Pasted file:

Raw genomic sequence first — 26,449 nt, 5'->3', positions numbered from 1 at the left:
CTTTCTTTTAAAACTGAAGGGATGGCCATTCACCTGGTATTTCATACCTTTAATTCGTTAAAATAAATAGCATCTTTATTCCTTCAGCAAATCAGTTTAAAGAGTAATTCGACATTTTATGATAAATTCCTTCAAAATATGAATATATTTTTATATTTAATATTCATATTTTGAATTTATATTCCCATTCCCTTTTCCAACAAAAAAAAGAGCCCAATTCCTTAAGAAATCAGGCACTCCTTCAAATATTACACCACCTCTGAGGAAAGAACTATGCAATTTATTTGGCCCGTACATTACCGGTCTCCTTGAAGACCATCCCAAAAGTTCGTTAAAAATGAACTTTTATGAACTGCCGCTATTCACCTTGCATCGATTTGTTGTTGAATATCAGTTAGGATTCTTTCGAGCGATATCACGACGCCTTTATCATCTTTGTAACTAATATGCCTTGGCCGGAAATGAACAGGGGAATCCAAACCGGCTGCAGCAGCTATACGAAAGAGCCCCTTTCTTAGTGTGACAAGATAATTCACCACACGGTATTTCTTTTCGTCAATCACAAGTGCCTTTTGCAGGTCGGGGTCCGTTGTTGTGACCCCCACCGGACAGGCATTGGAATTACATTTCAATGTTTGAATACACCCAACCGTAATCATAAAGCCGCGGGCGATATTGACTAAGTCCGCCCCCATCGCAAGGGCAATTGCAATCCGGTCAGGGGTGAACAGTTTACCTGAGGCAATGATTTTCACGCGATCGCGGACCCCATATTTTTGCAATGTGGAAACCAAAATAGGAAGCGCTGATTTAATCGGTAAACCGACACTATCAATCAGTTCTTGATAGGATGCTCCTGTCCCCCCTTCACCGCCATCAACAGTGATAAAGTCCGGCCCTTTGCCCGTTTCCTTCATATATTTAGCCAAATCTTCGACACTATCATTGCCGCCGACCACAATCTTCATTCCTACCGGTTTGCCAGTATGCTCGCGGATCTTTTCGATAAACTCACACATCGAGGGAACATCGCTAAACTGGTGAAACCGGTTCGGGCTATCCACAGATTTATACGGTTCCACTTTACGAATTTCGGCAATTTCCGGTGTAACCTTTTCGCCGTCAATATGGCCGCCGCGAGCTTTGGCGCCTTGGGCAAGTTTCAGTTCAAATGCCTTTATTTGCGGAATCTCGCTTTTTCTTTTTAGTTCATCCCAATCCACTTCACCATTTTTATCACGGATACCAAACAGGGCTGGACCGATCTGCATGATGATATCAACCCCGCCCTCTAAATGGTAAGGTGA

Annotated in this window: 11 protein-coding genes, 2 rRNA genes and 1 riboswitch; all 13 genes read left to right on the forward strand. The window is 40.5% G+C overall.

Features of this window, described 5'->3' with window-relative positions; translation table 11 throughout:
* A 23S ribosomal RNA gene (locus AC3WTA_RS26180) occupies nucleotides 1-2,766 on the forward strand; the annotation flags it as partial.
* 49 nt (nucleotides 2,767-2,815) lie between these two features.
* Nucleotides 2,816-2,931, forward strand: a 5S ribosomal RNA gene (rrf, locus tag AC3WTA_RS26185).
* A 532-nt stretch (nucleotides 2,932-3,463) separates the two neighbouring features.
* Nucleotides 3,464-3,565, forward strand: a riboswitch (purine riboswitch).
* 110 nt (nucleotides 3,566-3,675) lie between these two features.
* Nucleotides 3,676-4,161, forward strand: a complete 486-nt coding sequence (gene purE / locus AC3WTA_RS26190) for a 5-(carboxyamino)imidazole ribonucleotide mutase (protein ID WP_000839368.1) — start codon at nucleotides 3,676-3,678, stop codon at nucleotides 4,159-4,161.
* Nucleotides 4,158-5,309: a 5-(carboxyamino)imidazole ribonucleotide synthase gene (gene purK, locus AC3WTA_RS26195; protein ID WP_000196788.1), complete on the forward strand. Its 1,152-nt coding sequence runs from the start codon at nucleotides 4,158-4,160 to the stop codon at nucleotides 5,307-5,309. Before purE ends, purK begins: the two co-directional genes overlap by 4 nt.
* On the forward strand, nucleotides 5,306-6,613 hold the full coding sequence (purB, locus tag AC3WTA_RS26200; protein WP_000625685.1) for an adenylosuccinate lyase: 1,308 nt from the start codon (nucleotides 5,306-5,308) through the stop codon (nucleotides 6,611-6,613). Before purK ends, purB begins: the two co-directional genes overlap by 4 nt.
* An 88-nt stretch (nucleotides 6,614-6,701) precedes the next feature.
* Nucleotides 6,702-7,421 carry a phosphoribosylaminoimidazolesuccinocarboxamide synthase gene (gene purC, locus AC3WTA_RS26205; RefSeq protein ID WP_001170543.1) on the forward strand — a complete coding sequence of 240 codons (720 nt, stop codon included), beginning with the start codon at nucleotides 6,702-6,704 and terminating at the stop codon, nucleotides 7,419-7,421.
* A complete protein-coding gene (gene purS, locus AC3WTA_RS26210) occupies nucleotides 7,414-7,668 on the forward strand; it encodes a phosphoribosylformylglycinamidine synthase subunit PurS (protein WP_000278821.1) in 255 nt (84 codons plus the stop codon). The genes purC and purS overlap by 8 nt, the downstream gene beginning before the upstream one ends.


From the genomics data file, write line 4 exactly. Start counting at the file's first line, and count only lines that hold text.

Features of this window, described 5'->3' with window-relative positions; translation table 11 throughout: